Saturday, June 6, 2009

We've turned into a nation of whiners

Read this riveting piece by Tom Brokaw commemorating the heroes of D-Day. It paints a drastic contrast between the 'American Man' and our nation today. My favorite quote:
A poor Kansas farm boy who received the Medal of Honor for his heroism at Normandy ... lit up when he described the breakfasts during basic training. "Every kind of cereal you could imagine!" he said. "And pancakes and bacon and eggs."
Don't let anybody fool you with their nostalgia for the 'good ole days' when income distribution was more 'fair' (Paulie Krugman). While income distribution was perhaps more even (mathematically speaking), the rising tide has lifted all boats. If you've been reading my blog, you know that, IMHO, one of the leading causes of our current mess is the wuss-ification of America and a generation of adults that knew only good times and had expectations that they were entitled to no form of economic pain. Mutliple Re-fi's, using your home as an ATM; spending more than you take in; etc... I'm not saying that those expectations were idiotic, b/c those adults were just living off a lifetime of experiences that taught them it was okay. To find the silver lining, I'm hoping this depression we are entering will teach my generation the power of living within our means. I know over the course of the last year, I've learned the true power of the dollar. I've been poor as dirt recently and it's a lesson that I will carry with me for the rest of my life. The experiences of the first 23 years of my life taught me little about how money is earned, but the last year and a half has been quite educational. For the sake of our future prosperity, I hope others are learning similar lessons.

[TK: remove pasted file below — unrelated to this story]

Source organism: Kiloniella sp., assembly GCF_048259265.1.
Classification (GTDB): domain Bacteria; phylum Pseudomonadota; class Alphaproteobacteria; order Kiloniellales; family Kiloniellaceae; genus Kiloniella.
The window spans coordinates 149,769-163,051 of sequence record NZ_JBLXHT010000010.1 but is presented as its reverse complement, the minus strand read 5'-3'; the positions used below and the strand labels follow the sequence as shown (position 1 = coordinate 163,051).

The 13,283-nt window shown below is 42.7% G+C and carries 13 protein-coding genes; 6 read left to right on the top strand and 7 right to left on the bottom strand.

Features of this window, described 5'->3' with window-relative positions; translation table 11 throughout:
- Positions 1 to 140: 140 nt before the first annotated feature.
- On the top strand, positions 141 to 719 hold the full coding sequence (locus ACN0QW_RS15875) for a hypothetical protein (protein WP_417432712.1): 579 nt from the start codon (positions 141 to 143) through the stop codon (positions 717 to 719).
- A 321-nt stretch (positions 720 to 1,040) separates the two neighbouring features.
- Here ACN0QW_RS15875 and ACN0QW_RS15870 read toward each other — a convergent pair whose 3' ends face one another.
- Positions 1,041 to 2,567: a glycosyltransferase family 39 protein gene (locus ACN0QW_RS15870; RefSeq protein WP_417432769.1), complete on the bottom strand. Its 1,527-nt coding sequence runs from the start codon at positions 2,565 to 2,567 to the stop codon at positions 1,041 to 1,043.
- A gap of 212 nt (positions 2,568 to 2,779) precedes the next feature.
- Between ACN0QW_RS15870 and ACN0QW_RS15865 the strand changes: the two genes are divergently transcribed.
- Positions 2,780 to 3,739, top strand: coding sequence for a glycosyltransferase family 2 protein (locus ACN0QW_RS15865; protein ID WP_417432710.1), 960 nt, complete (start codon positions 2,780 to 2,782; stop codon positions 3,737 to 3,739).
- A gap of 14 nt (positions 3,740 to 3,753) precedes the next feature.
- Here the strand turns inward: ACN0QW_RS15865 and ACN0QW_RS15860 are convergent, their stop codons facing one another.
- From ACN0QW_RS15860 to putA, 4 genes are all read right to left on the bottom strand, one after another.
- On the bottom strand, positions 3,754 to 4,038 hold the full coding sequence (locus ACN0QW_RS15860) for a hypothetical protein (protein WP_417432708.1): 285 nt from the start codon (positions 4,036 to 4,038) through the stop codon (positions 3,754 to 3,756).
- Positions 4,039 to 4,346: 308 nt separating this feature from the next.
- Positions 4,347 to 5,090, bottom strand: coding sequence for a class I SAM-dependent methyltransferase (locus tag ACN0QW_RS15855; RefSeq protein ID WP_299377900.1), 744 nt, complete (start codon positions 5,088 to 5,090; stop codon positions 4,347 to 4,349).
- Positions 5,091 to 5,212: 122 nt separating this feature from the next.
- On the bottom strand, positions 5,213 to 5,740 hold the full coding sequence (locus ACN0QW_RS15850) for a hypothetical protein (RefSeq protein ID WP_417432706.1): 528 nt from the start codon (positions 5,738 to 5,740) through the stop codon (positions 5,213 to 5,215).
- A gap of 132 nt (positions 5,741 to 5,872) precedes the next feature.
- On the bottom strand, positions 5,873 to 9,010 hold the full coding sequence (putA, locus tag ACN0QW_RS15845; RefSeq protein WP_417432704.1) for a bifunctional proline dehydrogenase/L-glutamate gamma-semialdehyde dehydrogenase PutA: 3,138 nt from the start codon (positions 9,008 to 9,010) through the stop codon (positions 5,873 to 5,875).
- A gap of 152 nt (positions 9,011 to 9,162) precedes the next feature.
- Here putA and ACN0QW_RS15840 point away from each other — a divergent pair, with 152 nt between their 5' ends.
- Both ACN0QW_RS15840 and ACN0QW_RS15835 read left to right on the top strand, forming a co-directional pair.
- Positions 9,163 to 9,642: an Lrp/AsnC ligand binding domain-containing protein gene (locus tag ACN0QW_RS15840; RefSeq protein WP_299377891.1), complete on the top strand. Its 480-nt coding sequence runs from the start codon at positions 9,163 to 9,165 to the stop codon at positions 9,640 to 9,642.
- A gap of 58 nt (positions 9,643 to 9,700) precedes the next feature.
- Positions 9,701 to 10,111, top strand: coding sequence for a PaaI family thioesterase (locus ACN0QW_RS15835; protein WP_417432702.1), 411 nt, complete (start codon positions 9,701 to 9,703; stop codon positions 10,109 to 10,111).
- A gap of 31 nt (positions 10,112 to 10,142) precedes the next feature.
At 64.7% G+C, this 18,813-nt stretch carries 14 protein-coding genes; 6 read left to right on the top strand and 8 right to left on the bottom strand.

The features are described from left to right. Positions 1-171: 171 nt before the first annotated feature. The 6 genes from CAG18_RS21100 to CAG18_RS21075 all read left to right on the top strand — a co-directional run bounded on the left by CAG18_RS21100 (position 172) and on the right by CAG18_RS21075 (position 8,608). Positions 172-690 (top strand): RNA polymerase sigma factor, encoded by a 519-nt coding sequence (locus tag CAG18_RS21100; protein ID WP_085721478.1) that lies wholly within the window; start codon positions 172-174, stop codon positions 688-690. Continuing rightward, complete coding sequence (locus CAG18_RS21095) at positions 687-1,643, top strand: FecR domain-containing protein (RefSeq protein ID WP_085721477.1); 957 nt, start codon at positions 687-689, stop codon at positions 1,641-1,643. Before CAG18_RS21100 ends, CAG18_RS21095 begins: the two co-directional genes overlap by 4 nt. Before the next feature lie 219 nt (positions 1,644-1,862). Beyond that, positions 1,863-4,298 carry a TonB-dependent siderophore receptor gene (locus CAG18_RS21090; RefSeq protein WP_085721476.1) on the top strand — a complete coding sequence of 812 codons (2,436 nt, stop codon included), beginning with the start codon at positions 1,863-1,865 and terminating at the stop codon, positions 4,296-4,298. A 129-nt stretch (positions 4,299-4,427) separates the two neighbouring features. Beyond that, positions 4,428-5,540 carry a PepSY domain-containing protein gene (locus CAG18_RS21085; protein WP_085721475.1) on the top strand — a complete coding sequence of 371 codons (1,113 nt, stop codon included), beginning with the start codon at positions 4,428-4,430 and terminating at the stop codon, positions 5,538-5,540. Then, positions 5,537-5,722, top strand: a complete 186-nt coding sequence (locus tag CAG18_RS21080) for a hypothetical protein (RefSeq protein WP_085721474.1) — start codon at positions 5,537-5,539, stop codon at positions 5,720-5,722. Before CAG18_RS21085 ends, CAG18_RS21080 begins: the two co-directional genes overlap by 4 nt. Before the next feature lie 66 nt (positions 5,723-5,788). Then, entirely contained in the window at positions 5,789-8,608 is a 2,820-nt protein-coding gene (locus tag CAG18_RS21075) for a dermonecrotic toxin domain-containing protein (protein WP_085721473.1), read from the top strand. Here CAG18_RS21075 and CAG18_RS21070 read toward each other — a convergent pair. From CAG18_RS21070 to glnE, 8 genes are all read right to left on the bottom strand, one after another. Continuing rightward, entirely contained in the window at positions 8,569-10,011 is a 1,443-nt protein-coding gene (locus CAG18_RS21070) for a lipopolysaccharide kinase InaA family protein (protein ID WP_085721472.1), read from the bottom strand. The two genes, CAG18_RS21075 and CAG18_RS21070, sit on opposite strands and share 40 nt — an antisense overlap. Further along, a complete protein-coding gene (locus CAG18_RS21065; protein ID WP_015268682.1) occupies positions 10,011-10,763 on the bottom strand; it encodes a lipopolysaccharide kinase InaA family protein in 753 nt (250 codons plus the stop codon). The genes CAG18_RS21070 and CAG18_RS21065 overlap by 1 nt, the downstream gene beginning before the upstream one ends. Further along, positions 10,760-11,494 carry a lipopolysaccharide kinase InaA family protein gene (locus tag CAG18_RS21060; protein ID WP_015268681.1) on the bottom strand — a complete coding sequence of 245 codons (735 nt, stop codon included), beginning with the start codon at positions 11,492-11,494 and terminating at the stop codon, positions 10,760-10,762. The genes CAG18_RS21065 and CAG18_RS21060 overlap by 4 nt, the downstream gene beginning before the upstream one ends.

The wuss-ification of our nation must stop. Life is a beautiful process but much of that beauty is found in the relative difficulties in our individual lives. The darkness in life, makes the light that much more cherished. Children need to be taught how to cope with the inequalities of life. A motto I was entrenched with early in life is that, 'Life isn't fair'. Today there seems to be a rising tide of 'When life isn't fair, go cry about it to somebody and we can fix this problem'. By doing this, we are crippling children from a young age instead of helping them build some emotional muscle. The following two videos are disturbing:

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